How Hard Can Personal Injury Lawyers Push To Win More Money In Cases?

16 February 2021
 Categories: Law, Blog

A common concern that clients in injury cases have is that they won't get enough money as part of a compensation package or court judgment. It's understandable when someone is looking at medical bills, lost wages, future expenses, and potentially lifelong issues why they don't want to settle for less than they can possibly get.

The question of what a case is worth, though, is always somewhat in the air. That often creates pressure for personal injury lawyers to push as hard as possible to maximize financial recoveries. You may wonder just how hard personal injury attorneys can press a case so take a look at some of the biggest factors.

Good-Faith Negotiations

Especially if a victim is hell-bent on taking a case to trial, the courts tend to frown upon that. Personal injury lawyers must show that they and their clients have make good-faith efforts to reach settlements. If an insurance company and a defendant have made several reasonable offers, one of the first things a judge will want to know is why the plaintiff's side hasn't taken them. When it seems good-faith efforts haven't been exhausted, the judge may dismiss the suit without prejudice and order the two sides to resume negotiations.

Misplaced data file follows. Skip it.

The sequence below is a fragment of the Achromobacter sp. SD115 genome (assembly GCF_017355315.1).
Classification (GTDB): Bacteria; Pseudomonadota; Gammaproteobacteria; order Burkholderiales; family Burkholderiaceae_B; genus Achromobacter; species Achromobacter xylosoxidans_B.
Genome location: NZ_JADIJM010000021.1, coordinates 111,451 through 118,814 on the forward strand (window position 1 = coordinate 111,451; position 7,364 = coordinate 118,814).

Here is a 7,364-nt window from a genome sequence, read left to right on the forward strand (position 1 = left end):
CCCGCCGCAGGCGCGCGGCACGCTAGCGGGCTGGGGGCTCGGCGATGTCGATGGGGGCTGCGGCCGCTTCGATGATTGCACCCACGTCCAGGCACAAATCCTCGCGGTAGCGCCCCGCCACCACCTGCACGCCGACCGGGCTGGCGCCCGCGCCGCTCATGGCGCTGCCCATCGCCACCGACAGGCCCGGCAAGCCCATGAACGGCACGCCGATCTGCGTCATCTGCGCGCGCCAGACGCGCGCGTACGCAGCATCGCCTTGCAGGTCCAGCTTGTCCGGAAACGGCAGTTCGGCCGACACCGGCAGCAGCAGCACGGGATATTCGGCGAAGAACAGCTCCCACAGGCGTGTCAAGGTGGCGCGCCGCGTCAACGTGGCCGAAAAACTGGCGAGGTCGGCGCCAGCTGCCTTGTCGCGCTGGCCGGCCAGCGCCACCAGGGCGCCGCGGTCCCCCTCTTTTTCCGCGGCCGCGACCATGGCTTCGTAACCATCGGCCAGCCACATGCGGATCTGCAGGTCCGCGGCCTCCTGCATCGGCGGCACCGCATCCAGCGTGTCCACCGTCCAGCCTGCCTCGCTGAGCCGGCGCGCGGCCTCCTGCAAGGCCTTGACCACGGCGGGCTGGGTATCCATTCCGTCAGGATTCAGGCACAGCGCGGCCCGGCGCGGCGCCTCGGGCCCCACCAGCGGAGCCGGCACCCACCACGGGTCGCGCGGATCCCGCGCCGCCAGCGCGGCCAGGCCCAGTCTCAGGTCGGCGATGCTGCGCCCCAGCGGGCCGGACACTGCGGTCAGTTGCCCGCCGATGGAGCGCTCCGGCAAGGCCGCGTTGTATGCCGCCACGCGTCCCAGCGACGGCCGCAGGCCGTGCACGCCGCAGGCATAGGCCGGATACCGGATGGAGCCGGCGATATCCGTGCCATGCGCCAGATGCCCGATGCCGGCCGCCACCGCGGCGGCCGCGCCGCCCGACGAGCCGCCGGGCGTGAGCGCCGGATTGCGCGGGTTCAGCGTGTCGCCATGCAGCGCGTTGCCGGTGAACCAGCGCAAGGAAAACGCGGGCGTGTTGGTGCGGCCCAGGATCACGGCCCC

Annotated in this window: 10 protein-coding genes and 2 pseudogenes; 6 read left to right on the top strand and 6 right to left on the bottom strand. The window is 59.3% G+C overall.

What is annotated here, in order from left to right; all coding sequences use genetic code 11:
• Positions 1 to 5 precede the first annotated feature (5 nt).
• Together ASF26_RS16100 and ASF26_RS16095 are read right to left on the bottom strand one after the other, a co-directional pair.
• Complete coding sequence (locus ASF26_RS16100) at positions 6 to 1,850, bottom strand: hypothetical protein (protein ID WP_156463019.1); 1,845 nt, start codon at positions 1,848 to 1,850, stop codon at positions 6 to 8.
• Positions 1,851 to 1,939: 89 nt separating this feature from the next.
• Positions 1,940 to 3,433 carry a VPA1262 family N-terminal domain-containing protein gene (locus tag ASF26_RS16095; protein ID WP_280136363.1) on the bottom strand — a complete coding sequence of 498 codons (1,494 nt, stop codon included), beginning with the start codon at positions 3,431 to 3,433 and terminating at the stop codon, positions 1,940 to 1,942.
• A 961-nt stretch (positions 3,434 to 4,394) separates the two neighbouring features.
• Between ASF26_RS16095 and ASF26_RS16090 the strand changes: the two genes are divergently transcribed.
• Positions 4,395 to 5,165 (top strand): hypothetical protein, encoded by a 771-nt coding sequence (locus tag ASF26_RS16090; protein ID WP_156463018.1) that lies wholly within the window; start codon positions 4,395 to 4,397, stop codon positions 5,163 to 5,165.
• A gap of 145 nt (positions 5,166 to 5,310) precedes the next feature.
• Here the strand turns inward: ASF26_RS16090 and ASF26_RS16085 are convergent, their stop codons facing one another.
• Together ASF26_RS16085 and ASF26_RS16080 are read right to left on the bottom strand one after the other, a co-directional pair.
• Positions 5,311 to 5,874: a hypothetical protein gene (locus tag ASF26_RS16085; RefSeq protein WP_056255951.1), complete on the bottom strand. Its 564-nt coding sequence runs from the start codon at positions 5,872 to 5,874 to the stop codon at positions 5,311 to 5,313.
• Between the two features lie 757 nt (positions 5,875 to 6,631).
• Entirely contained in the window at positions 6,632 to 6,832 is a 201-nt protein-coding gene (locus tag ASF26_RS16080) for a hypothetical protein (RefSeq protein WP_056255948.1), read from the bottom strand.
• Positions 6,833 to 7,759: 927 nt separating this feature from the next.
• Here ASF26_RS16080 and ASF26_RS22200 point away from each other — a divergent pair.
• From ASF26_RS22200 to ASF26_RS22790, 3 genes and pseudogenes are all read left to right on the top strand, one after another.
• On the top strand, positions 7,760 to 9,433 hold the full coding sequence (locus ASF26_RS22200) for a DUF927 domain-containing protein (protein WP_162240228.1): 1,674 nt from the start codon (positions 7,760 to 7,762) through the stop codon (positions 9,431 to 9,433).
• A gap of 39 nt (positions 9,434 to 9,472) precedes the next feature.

Notably, that doesn't mean you can't push a case to trial under reasonable circumstances. If a defendant refuses to settle or won't put up a fair offer, you have the right to sue. However, personal injury attorneys will exert every possible effort to settle a case before using a lawsuit as a last resort.

Tools for Maximizing Recoveries

The best way to maximize a financial recovery rarely is to press the case further and further. Instead, the best option is to present a relentlessly detailed initial demand letter that makes it clear to the defendant and their insurer that now is the time to settle. The right way to press a case hard is usually to assemble reports from qualified professionals, including doctors, specialists, EMTs, firefighters, and cops. Similarly, you want to document pain and suffering in a journal every day to bolster the argument for a higher multiplier.

Likewise, you don't want to send a demand package until you've seen how far your physical recovery is likely to progress. By taking time to assess what the long-term possible issues will be, you can reduce the chances that you'll receive too little compensation to deal with future problems, such as continuing medical care.

Reach out to a personal injury lawyer to learn more.